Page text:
Writer-director Kitty Green sat down with Solzy at the Movies last week to discuss her new film, The Assistant, from Bleecker Street.
The Assistant is currently playing in theaters after screening in the Spotlight program during the 2020 Sundance Film Festival.
How thrilled were you to premiere The Assistant at Telluride and then be selected for Sundance?
Kitty Green: I’m not sure. Thrilled is a weird word. I knew that Telluride was an interesting place to screen but it was a lot of film executives and didn’t feel like there was many actual general public there. I kind of was very excited to do Sundance because I felt like you get more of a crowd. You get people from Salt Lake City, you get to kind of get it in front of an actual audience’s eyes, which was important to me because I felt like at Telluride, we were just sort of screening it for male film executives and it made them uncomfortable. Both festivals treated us very well and we were very fortunate to be able to screen there. It’s a difficult subject so we’re grateful that they accepted us.
You were working on a documentary when the whole #MeToo movement started. What led you to transition to a narrative feature?
Kitty Green: It wasn’t really a documentary. I was making a project. I was basically chatting to college students about consent and power. I wasn’t sure what it was going to be exactly but I was just doing a lot of research. The Weinstein story broke and I kind of shifted focus to film environments. It was always like a similar thing that the research comes first and then I figure out the form and what shape it will take. This one lent itself to kind of more of a narrative because I really wanted to get people into the shoes of the lead character and just to feel what she feels and to see how complicated that position is.
Can you talk about casting Julia Garner and getting this amazing performance from her?
Kitty Green: I went to the casting. We were working with a casting agent. I’d had seen Julia on The Americans but I said to the casting agent that I needed somebody who’s really infinitely watchable—which was the phrase I used—but just someone you could follow because there’s not a lot of dialogue. It’s mostly her doing kind of banal tasks. I really needed someone with a striking look. She suggested Julia, who I had seen. I remember when I saw her on The Americans, I was like, Oh, she’s interesting. We met for coffee. She seemed to really understand the script and the character. We seemed to get along really well so it was pretty natural from there. We had a month of rehearsals during pre-production so we kind of spent a lot of time talking about the character, her motivations, and kind of built the character in that period.
Can you talk about the role that James Schamus played in producing the film?
Kitty Green: He produced my last film—he and Scott Macaulay. They’re fabulous and have been very supportive. On then this one, they were both working on what was going to be a college campus project. I came to them and said that listen, I want to switch it to be about the film industry. They were both supportive of that. That was great. They’re great. I feel very lucky. They really helped get it up and financed and without them, none of this would have happened.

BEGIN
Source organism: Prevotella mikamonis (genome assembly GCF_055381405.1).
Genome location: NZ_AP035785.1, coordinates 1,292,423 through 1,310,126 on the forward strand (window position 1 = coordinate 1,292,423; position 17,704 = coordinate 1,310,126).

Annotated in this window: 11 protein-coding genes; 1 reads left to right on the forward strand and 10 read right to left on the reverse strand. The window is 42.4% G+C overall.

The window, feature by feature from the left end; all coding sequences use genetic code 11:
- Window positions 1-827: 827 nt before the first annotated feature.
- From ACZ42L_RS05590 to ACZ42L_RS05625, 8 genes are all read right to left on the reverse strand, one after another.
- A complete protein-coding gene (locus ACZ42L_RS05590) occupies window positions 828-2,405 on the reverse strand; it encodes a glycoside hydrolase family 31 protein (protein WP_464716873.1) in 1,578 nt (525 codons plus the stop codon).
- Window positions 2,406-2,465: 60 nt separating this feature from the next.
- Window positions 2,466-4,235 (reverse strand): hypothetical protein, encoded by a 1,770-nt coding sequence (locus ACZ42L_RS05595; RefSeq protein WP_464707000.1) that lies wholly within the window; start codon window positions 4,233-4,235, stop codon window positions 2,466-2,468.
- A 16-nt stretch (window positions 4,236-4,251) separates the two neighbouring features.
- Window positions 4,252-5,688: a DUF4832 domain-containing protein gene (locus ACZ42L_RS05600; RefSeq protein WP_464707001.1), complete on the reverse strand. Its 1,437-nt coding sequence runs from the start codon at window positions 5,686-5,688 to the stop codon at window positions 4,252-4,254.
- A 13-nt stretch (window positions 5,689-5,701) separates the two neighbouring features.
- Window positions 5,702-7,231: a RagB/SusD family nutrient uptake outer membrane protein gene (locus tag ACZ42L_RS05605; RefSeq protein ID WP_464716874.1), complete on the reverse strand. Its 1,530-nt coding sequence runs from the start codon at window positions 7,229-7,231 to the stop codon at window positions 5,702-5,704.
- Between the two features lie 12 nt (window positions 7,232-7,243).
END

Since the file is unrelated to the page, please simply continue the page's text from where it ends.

What do you want audiences to take away from watching The Assistant?
Kitty Green: I’ve had a few bosses walk out and say, “I’m gonna think about the way I treat my assistants.” It’s just been kind of incredible. I would love it if people could just have a little think about our workplaces and our own—I think we’ve all been complicit in the system for a long time. We’ve sort of shut women of power. If we can kind of re-examine that a little and just think about our own behavior and the way we treat others and ideally, hopefully, they’ll go to their workplaces thinking about those themes, issues, and maybe be able to speak up if they see something that is a little disconcerting. I don’t know. Any kind of awareness as to what’s going on helps. Highlighting all these little inequities and all these little microaggressions, I think, hopefully will help things moving forward.
You did a lot of research for the film—which allows audiences to go inside a studio executive’s office—what was the most surprising thing you learned?
Kitty Green: To be honest, I mean, there was a lot of kind of crazy stories but I wasn’t really that interested in the crazy. I felt like I wanted to make a film that was relatable to any woman who has worked in an office, basically. I kind of ignored a lot of the insane stuff and focused on the very ordinary and mundane kind of tasks that most of us can relate to. I can’t tell you a crazy story, sorry.
This kind of segues back to my first question but do you feel that the conversations you heard at Sundance were different from Telluride given the very different audiences that attend the festivals?
Kitty Green: We were in very small theaters in Telluride so it wasn’t like we had a heap of conversations about it. I did notice the way women were responding to it in a really beautiful way there, too. But in Sundance, It was interesting. We screened in Salt Lake City, which is mostly just people that live nearby. They all kind of connected with the character and that was really exciting to see all this. This isn’t just about the film industry. It really is resonating with people from all industries. That was the special thing about Sundance for sure.